CU-Boulder’s newest residence hall, Williams Village North, welcomed students this fall for the first time, many of whom will be learning about the building’s sustainable design through two new Residential Academic Programs (RAPs) that are housed in the residence hall.
The two RAPs, Sustainable by Design and Social Entrepreneurship for Equitable Development and Sustainability (SEEDS), will allow students to use the building as a living and learning laboratory. The RAP programs are designed to introduce students to faculty and to allow them to take selected courses and to participate in educational and social events—all within their residence hall.
“One of our main objectives with the SEEDS RAP is to bring students from different academic backgrounds together and have them work together to learn about sustainability,” said Professor Susan Clarke, faculty director of the SEEDS RAP.
Professor Joann Silverstein of the College of Engineering and Applied Science is the faculty director of the Sustainable by Design RAP.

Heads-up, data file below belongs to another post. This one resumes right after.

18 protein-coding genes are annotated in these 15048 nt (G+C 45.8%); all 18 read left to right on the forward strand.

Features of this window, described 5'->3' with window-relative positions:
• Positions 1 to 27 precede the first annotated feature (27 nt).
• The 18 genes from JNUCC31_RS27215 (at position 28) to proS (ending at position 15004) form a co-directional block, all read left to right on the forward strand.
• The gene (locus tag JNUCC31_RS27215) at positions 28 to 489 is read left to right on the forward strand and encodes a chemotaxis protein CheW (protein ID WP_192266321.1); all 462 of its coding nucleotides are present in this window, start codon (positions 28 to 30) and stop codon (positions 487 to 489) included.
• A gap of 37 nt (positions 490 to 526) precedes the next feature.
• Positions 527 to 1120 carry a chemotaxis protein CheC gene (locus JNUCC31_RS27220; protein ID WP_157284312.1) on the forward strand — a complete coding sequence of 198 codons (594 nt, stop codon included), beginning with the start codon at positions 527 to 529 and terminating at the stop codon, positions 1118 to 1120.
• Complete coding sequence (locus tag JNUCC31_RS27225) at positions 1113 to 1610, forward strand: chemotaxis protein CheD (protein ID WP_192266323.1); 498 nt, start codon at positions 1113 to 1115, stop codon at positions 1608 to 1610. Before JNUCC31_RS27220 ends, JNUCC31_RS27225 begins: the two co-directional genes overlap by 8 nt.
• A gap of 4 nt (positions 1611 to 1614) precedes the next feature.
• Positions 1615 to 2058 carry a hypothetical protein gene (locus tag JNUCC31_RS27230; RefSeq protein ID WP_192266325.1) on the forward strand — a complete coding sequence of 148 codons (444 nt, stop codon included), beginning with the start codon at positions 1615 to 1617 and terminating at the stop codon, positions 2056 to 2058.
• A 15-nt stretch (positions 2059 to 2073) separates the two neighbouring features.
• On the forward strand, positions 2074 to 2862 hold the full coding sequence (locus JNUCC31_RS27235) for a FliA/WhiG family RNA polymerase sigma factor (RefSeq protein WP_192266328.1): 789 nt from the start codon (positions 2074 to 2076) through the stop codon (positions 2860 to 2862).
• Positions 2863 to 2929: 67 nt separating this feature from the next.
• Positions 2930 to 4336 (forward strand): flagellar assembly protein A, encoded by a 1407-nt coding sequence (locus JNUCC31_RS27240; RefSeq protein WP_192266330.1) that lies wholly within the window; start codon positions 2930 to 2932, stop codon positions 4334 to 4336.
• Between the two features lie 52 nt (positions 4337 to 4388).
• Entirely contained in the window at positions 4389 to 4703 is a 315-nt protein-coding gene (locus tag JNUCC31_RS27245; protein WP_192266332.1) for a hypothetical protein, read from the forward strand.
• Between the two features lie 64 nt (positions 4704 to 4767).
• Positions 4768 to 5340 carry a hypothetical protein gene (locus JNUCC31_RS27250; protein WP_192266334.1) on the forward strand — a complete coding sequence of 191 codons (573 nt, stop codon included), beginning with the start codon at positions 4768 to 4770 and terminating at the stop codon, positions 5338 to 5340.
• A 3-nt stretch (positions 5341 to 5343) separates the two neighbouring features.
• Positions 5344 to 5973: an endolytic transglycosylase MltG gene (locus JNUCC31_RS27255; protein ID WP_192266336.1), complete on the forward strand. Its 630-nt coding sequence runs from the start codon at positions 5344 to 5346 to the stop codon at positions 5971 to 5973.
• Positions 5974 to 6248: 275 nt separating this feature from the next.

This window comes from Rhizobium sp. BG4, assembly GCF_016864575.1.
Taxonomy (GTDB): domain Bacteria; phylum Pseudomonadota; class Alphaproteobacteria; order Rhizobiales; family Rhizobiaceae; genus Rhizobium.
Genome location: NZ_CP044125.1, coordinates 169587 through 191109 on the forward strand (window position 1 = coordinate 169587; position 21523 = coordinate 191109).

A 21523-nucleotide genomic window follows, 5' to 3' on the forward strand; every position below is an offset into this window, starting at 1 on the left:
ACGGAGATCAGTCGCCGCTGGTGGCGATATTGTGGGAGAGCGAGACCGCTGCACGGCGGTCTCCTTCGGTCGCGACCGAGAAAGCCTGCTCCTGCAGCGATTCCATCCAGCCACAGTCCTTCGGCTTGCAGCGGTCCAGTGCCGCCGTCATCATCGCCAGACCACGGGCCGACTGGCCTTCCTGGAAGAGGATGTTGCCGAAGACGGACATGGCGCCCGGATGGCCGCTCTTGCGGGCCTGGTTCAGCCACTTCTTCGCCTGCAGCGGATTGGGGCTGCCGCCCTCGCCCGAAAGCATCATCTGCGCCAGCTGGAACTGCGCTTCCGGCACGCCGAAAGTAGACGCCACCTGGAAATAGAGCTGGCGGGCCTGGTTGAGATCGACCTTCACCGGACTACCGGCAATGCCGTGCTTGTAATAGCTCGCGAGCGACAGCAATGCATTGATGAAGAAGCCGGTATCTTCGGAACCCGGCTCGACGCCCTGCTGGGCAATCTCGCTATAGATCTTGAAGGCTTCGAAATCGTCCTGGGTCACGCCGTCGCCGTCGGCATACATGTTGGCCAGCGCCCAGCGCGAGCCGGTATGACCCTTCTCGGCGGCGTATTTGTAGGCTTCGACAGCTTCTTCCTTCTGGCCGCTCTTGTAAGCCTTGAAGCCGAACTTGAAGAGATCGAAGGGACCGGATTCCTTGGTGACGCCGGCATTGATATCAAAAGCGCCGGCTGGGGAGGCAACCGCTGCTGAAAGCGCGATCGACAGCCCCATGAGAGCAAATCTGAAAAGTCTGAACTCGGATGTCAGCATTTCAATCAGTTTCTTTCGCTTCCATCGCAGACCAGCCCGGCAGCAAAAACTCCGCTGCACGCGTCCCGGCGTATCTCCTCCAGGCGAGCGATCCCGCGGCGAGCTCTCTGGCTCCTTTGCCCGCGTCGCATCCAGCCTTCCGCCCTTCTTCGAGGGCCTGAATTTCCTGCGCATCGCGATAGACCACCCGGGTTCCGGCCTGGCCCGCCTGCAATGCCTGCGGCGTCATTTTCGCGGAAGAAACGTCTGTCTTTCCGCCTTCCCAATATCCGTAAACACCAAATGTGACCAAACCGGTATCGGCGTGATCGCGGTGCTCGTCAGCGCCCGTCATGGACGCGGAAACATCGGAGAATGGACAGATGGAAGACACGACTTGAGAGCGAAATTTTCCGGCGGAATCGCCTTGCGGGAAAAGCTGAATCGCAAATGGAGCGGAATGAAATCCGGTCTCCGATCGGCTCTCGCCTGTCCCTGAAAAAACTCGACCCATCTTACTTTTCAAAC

As an introduction, students from both new RAPs are required to take a course titled Social Innovation and Design for Sustainable Communities, which highlights the multidisciplinary aspect of the programs. Architecture assistant professor Matthew Jelacic serves as the faculty in residence for both of the RAPs, and is one of the professors team teaching the course.
The course is centered on the concepts of design, innovation and sustainability, and uses the concept of design to bridge engineering and social science domains, according to Jelacic.
The RAPS also will have an annual theme, and this year they are focusing on food.
“The issue of sustainability is not a straightforward concept,” Clarke said. “Sustainable food production is a very difficult problem to solve, but it is also something students can relate to and learn about with a hands-on approach.”
Built to a high Leadership in Energy and Environmental Design (LEED) standard, the new Williams Village North building has numerous sustainability features. The building also is on track to be the first LEED Platinum building on campus.